Tuesday, 21 September 2010

Privacy: The reports of my death are greatly exaggerated

We seem to be in the midst of a number of discussions whose outcomes will have critical impacts on how the web develops over the next few years. Key amongst these is whether privacy is dead.

I really believe the reverse is true. Many of the social media companies have tried to suggest that privacy is dead, largely because it makes their lives much more simple. If the assumption of complete openness is prevalent then they have significantly fewer issues with permissions, sign-ons and a whole array of user management functions.

The uproar that has greeted each 'slip' in privacy controls indicates that we are no more tolerant of them than ever we were before. Facebook, Google and a number of other social media brands have all had stinging rebukes from their customers when they’ve tried to follow through the 'privacy is dead' propaganda with functional software. Although it is important to differentiate between choosing to publish openly and being forced to be open. The tolerance towards what we choose to publish is certainly changing towards openness – but in this I think choice itself is crucial. Our friends may hear a great deal more about our lives (lucky them!) but strangers will, by our choice hear less.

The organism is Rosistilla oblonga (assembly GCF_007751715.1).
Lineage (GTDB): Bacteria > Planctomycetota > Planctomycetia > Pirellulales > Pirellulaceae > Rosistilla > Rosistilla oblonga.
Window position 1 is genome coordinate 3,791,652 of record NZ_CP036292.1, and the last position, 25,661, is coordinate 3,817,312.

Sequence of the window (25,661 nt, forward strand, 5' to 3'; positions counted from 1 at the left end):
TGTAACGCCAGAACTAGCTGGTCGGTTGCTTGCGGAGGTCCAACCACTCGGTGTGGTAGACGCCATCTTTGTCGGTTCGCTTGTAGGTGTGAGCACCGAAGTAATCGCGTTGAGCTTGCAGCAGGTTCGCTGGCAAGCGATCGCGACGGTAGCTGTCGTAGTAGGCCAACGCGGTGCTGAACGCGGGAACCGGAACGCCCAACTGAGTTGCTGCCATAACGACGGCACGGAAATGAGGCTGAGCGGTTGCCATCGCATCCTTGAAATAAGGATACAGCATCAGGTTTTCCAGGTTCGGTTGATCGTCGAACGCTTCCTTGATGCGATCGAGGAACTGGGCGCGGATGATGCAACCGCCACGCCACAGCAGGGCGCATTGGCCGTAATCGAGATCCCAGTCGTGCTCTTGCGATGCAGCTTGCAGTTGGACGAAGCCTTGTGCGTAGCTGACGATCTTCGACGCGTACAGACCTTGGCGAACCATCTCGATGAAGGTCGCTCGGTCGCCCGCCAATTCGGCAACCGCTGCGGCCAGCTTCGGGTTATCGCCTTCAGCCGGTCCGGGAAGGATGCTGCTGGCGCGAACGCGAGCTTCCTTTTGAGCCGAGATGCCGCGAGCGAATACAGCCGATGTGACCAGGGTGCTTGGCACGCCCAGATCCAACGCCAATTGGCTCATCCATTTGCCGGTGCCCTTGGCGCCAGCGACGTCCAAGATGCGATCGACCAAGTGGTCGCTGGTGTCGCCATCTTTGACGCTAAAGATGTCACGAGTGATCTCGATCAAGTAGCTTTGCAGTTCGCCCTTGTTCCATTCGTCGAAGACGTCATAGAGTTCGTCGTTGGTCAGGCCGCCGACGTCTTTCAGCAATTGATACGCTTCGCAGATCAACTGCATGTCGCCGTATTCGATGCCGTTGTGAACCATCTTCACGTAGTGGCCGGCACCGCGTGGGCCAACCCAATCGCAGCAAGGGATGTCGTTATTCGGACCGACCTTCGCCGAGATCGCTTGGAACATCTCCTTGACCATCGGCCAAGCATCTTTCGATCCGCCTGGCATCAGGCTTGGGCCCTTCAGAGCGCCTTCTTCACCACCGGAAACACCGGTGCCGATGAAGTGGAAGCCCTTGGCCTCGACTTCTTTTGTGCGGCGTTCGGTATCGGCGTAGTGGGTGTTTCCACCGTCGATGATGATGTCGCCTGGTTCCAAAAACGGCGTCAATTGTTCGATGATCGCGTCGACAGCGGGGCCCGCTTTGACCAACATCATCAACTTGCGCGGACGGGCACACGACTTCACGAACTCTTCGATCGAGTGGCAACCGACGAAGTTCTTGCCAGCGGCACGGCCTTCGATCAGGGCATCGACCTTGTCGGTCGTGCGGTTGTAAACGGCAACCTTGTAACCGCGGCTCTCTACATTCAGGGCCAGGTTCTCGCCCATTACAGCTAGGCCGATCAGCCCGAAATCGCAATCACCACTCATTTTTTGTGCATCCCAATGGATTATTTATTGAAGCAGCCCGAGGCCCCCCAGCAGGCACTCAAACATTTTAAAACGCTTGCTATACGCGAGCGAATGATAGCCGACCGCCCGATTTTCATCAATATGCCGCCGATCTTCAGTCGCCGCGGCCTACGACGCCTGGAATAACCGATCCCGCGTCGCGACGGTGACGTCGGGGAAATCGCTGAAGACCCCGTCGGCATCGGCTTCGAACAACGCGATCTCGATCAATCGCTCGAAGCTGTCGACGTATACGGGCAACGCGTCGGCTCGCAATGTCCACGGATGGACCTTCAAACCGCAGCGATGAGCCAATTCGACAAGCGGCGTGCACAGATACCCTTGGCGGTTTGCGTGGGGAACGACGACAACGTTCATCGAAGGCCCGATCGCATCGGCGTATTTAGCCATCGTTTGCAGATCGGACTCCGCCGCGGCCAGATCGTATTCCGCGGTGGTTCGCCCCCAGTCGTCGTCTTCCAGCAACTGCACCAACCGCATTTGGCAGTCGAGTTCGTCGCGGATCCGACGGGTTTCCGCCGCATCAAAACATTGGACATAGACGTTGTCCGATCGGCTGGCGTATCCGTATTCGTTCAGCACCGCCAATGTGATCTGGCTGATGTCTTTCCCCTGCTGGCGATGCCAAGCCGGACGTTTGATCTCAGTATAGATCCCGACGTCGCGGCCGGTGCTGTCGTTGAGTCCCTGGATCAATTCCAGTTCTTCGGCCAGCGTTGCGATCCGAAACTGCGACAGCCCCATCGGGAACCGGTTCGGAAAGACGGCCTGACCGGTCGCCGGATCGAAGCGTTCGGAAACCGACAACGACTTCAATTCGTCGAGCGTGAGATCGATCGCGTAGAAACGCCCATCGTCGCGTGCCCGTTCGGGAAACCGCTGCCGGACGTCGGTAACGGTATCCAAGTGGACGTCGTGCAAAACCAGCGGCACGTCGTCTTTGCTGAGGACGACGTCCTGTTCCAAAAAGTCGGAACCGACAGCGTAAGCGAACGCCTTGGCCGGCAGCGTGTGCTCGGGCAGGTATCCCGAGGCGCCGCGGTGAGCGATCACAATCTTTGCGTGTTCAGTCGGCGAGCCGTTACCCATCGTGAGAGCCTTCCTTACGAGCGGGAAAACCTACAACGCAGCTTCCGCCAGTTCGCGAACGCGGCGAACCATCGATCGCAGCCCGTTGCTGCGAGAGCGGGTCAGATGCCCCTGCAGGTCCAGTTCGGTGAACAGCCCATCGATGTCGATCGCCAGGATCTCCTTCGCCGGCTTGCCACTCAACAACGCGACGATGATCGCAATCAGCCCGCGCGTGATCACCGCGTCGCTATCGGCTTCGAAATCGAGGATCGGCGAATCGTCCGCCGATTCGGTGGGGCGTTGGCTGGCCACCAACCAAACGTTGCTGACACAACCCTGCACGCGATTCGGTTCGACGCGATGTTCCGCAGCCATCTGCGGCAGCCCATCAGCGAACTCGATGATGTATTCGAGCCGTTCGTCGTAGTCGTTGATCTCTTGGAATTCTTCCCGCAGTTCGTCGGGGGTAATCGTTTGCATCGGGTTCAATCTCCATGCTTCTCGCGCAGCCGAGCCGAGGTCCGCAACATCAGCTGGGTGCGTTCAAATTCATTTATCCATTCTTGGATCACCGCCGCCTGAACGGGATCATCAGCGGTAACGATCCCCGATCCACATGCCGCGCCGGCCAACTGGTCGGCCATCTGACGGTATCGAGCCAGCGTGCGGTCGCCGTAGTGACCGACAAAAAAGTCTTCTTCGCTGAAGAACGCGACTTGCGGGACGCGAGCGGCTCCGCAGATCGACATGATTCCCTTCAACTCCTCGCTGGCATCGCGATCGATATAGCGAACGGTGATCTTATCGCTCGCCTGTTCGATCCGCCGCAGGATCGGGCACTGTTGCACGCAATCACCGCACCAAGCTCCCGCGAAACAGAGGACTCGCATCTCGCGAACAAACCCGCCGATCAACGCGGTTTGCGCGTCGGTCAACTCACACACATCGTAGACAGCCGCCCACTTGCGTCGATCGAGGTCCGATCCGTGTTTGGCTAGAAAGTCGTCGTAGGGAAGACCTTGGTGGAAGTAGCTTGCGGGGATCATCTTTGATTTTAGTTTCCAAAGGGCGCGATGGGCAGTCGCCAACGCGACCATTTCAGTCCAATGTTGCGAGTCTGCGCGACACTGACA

Zuckerberg’s famous pronouncement that ‘privacy is dead’ has been roundly condemned and Facebook has retreated significantly on several fronts. I also believe that we are coming out of an innocent age. People were broadly unaware of the wider impact of their personal revelations and the long term effect public indiscretions might have. This is less and less true and the growing awareness of the potential impact will, I’m sure, regenerate a more privacy aware online population.

I think one of the significant memes of the next few years will be that of personalisation (more about this in a future blog) – and a significant element of that personalisation will be the choice of what we publish to whom. ID theft, career protection and a general desire not to be completely unwrapped n open are all distinct and growing conversations at present.

Privacy will rise :)

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